Copper, Urine

Diagnostic Use

The most common disorder involving mineral metabolism is Wilson’s disease or hepatolenticular degeneration. This is an autosomal recessive disorder, the frequency being of the order of 1 in 100,000 live births.

The two fundamental disturbances of copper metabolism in Wilson’s disease are:
Gross reduction in the rate of incorporation of copper into caeruloplasmin
Considerable reduction in biliary excretion of copper

Copper accumulates in the liver, causing progressive liver damage and subsequently overflows into other tissues, especially the brain. The classical presentation is of adults with progressive neurological symptoms, low serum concentrations of copper and caeruloplasmin, raised urinary copper excretion and characteristic copper deposits in the corneas (Kayser-Fleischer rings). Children and adolescents frequently present with a variety of hepatic symptoms including hepatic failure.

Measuring urine copper for occupational exposure is not recommended as in normal patients it is not excreted in the urine.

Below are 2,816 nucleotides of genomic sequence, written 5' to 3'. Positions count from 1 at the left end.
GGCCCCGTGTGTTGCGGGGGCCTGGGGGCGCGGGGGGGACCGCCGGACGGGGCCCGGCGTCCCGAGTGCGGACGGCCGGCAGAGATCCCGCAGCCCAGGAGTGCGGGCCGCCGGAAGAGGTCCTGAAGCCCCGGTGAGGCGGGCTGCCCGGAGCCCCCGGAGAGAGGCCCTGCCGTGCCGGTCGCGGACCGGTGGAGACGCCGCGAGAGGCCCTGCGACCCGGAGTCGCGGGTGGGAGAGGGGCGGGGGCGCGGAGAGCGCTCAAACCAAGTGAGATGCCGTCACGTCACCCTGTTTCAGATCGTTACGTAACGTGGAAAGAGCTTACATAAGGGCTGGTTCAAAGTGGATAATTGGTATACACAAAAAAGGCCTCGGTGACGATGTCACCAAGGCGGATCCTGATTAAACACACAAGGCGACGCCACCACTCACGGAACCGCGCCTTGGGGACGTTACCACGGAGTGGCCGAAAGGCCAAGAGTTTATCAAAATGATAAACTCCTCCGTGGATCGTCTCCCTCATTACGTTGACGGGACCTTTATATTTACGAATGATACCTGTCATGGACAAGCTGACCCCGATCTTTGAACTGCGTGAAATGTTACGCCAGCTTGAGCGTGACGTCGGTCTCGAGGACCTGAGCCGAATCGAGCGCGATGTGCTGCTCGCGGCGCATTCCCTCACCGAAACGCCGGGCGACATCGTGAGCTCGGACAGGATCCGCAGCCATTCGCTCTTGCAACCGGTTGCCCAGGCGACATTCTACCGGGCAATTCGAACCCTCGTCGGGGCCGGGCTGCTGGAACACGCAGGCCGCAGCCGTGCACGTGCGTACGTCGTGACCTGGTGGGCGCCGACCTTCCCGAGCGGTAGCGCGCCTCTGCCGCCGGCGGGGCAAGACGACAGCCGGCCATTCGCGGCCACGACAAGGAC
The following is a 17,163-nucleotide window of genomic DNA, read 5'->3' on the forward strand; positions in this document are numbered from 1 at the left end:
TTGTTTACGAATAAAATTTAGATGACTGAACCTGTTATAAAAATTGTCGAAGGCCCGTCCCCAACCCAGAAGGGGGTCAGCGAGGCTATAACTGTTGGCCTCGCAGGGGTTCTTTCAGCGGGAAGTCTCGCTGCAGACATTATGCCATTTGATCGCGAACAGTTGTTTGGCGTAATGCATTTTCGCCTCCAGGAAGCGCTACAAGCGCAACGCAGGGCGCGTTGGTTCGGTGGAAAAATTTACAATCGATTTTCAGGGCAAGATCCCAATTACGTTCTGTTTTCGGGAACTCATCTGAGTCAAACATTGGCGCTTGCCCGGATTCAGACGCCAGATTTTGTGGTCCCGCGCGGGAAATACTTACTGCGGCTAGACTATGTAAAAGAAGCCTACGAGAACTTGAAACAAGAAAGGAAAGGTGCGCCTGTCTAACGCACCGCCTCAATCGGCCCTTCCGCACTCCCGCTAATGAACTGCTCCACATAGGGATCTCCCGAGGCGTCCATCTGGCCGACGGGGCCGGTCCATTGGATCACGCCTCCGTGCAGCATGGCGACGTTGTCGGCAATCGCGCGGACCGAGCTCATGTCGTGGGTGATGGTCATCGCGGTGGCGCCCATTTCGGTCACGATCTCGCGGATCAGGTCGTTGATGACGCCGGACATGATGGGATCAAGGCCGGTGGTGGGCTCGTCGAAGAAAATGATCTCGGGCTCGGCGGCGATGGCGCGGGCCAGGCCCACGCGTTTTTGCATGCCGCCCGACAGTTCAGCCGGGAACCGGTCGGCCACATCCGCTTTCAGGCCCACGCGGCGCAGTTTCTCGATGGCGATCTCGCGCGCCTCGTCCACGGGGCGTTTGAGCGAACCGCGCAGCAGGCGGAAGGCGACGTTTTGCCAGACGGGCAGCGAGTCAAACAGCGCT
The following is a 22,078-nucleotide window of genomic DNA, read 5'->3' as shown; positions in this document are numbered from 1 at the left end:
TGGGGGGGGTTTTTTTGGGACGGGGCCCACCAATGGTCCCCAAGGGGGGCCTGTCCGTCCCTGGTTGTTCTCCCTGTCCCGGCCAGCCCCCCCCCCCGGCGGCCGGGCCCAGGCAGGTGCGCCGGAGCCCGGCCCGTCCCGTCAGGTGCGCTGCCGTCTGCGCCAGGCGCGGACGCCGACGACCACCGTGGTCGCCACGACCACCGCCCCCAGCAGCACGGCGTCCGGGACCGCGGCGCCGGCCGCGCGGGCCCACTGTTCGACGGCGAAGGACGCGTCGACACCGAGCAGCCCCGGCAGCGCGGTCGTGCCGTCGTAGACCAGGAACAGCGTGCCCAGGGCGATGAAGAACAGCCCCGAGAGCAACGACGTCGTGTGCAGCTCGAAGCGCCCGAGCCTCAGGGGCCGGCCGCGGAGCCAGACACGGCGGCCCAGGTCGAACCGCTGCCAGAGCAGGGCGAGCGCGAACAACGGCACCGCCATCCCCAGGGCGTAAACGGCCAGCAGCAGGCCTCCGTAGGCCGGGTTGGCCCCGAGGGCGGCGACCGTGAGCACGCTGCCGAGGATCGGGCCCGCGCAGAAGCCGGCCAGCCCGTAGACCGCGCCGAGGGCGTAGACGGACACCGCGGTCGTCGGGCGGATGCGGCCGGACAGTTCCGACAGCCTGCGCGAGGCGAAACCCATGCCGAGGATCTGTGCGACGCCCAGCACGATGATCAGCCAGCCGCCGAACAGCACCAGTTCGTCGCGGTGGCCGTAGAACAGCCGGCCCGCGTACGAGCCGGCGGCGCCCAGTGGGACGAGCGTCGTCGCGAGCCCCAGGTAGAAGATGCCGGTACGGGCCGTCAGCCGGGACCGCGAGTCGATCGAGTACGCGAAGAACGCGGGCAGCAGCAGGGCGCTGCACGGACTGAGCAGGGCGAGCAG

Note: It is always advisable to measure serum copper or caeruloplasmin levels, urinary copper excretion and liver copper (see Iron and Copper in Liver tissue) in the diagnosis of Wilson’s disease.

The possibility that a raised urine copper may be due to contamination should be excluded. Ensure that an acid washed bottle was used for collection, the sample was collected cleanly into the acid washed bottle and an aliquot was taken prior to measurement of urine volume.


Lipids/Trace Metals

Delphic Registration Code


Laboratory Handling


Send to separating if ambient on arrival. Send to trace metals if frozen on arrival.


Aliquot to Core laboratory for UCRN. Send primary sample to trace metals.

Turnaround Time

5 days

Test Code